Once you have your wood work done assembly is straight forward. One advantage of the Foxhole Terrain casting procedure is that you get a flat thick deck to mount your sails. As mentioned in figure 1 you will have cut down a bullet casing (or brass tubing) to accept your completed mast. The casing has the advantage as it has a bottom with a lip. The lip can be mounted flush with the bottom and the mast will not drop through if smaller in diameter that the tube. Wrap any exposed metal in ship rigging twine and paint with Fray Check.
I always cut my mast dowel slightly longer than I actually need. You can always sand or cut down later. I stain the naked dowel with diluted paint. In this case I used a wood brown color. Notice the difference between unstained and stained wood in figure 5. To get the multi-level mast effect make two mast braces, paint and install. Tack with glue and then wrap twine and paint again with your Fray Check. Install this portion before installing the cross frames at the bottom of the sail. When dry lay the bare frame over plain paper (or for our high-risk takers, over the cloth, and draw slightly over sized sails. Cut them out with an extra sharp scalpel and Tie them onto the masts. You can use previously installed mast eyes or just drill a hole through the mast and pull the thread through.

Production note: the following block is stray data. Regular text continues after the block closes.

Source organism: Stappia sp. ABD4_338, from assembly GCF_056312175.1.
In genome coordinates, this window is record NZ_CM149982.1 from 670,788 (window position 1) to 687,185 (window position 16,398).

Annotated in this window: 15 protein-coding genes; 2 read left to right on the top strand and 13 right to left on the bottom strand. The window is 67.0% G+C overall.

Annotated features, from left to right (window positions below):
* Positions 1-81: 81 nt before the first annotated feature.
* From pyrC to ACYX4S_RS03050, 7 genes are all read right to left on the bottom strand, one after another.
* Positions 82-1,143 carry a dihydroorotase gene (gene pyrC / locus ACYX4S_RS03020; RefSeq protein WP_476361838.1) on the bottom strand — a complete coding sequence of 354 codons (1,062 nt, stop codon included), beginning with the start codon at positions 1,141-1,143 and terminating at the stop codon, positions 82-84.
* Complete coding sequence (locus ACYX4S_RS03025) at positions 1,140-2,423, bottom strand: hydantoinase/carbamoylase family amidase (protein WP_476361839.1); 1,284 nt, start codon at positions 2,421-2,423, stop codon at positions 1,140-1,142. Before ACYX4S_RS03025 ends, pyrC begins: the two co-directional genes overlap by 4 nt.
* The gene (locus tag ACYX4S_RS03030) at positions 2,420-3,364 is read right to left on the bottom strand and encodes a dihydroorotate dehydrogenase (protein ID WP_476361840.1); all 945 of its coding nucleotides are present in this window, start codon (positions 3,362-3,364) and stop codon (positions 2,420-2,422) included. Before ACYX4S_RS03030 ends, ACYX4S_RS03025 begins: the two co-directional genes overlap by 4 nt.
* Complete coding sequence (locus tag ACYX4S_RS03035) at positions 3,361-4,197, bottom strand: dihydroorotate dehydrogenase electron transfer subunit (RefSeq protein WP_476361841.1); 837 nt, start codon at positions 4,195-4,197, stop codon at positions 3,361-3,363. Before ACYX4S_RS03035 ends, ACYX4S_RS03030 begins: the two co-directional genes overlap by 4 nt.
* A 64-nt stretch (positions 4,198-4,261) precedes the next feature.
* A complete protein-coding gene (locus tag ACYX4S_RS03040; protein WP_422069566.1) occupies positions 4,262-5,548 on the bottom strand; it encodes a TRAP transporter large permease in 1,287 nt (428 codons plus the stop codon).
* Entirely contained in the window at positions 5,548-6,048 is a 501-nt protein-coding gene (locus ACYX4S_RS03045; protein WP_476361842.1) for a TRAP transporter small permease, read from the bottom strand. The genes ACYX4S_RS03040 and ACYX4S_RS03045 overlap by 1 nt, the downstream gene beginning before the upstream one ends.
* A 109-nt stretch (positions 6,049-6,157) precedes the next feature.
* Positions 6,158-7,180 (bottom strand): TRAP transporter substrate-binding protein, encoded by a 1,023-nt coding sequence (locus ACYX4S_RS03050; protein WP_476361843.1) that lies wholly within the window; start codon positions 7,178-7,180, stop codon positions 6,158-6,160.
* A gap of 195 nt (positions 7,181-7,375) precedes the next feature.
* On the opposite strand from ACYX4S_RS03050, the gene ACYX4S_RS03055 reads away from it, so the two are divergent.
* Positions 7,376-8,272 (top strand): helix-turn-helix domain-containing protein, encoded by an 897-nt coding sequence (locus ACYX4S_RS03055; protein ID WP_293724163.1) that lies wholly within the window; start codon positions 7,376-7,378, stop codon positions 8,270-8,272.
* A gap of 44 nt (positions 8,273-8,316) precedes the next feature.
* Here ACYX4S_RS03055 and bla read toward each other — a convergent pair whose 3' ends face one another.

The Middle Eastern Dhow Variant in Figure six shows another version of the sail tie down procedure. It also illustrates how the small scale fishing tackle can be installed into the well-built walls of the Fox Hole Terrain casting. This version requires extra hardware due to the weight of the sail. It has a tendency to fall backward unless secured. I found it a pleasant surprise that the Foxhole Terrain ship’s basic shape fit well with all three variants I built.
PUTTING THE SHIPS IN PLAY
Nothing separates the trash from the treasures like putting a model on the table top. I have used these ships in a variety of games and they have been handled, dropped, admired and sloshed around in the trunk of the car without damage. I will say, I do remove the masts when the game starts, but they are designed to take real world use.
Figure 7 illustrates how well suited their 4 gun ship takes a full sale in this cutter version. There is ample room for figures and ordinance. I installed 12 pounders for the photographs however I normally use 6 pounders to make room for more crew.
Figure 8 displays the table-top visual experience to its full effect. The three ships illustrated are l functionally the same vessel which shows how altering the paint scheme and sail configuration can take your game-top visuals to another level. The three ship variants shown are only a small sample of the possibilities. I tend to make my sail configurations flat for storage, they create a small fingerprint on the gaming table, and they need far less rigging and tie downs than cross sails.
The busy dock scene with accompanying port buildings begins to illustrate how well the Foxhole Terrain ships compliment a variety of other manufacturer’s buildings and scratch-built features. Yes I built the docks, but that is another article.
You may also notice that once the gaming action occurs around the boats I remove the sails. Similarly I also remove the tops to my buildings when troops move inside.
Actually I had a blast working with these, very well made and utilitarian vessels. I’ve received numerous positive comments on them and been awarded several “Best Gaming” awards at HMGS South Conventions. They are an excellent value at the MSRP of $22.00.